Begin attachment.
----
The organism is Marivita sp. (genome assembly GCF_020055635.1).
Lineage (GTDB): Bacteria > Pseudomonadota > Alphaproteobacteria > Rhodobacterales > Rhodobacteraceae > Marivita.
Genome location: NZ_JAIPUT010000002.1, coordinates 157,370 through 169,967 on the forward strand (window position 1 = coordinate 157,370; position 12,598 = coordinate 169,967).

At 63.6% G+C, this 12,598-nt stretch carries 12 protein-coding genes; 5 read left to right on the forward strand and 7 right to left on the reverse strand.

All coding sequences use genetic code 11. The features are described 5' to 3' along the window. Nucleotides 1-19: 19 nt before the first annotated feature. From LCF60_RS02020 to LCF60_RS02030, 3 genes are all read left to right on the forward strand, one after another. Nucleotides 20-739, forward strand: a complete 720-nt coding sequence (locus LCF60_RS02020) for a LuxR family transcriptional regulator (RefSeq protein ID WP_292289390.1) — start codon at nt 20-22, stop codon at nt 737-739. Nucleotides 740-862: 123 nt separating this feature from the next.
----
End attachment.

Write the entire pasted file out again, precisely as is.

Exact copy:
The organism is Marivita sp. (genome assembly GCF_020055635.1).
Lineage (GTDB): Bacteria > Pseudomonadota > Alphaproteobacteria > Rhodobacterales > Rhodobacteraceae > Marivita.
Genome location: NZ_JAIPUT010000002.1, coordinates 157,370 through 169,967 on the forward strand (window position 1 = coordinate 157,370; position 12,598 = coordinate 169,967).

At 63.6% G+C, this 12,598-nt stretch carries 12 protein-coding genes; 5 read left to right on the forward strand and 7 right to left on the reverse strand.

All coding sequences use genetic code 11. The features are described 5' to 3' along the window. Nucleotides 1-19: 19 nt before the first annotated feature. From LCF60_RS02020 to LCF60_RS02030, 3 genes are all read left to right on the forward strand, one after another. Nucleotides 20-739, forward strand: a complete 720-nt coding sequence (locus LCF60_RS02020) for a LuxR family transcriptional regulator (RefSeq protein ID WP_292289390.1) — start codon at nt 20-22, stop codon at nt 737-739. Nucleotides 740-862: 123 nt separating this feature from the next.